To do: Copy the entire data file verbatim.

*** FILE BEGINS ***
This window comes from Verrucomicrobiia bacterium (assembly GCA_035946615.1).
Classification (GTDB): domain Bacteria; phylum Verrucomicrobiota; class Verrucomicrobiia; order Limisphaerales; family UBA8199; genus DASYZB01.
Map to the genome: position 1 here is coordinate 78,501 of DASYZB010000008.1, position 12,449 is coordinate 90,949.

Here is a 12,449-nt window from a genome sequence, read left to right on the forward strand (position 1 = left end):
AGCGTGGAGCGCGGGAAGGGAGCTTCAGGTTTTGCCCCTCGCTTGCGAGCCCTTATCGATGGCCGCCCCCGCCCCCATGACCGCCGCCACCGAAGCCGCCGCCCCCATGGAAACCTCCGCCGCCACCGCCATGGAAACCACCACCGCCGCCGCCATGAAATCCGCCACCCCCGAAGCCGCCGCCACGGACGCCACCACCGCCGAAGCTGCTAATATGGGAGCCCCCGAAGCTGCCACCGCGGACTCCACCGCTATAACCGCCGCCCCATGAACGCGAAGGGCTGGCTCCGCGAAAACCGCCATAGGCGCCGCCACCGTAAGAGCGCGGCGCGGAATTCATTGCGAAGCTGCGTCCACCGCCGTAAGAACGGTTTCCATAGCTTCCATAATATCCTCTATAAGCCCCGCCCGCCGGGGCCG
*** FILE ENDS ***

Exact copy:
This window comes from Verrucomicrobiia bacterium (assembly GCA_035946615.1).
Classification (GTDB): domain Bacteria; phylum Verrucomicrobiota; class Verrucomicrobiia; order Limisphaerales; family UBA8199; genus DASYZB01.
Map to the genome: position 1 here is coordinate 78,501 of DASYZB010000008.1, position 12,449 is coordinate 90,949.

Here is a 12,449-nt window from a genome sequence, read left to right on the forward strand (position 1 = left end):
AGCGTGGAGCGCGGGAAGGGAGCTTCAGGTTTTGCCCCTCGCTTGCGAGCCCTTATCGATGGCCGCCCCCGCCCCCATGACCGCCGCCACCGAAGCCGCCGCCCCCATGGAAACCTCCGCCGCCACCGCCATGGAAACCACCACCGCCGCCGCCATGAAATCCGCCACCCCCGAAGCCGCCGCCACGGACGCCACCACCGCCGAAGCTGCTAATATGGGAGCCCCCGAAGCTGCCACCGCGGACTCCACCGCTATAACCGCCGCCCCATGAACGCGAAGGGCTGGCTCCGCGAAAACCGCCATAGGCGCCGCCACCGTAAGAGCGCGGCGCGGAATTCATTGCGAAGCTGCGTCCACCGCCGTAAGAACGGTTTCCATAGCTTCCATAATATCCTCTATAAGCCCCGCCCGCCGGGGCCG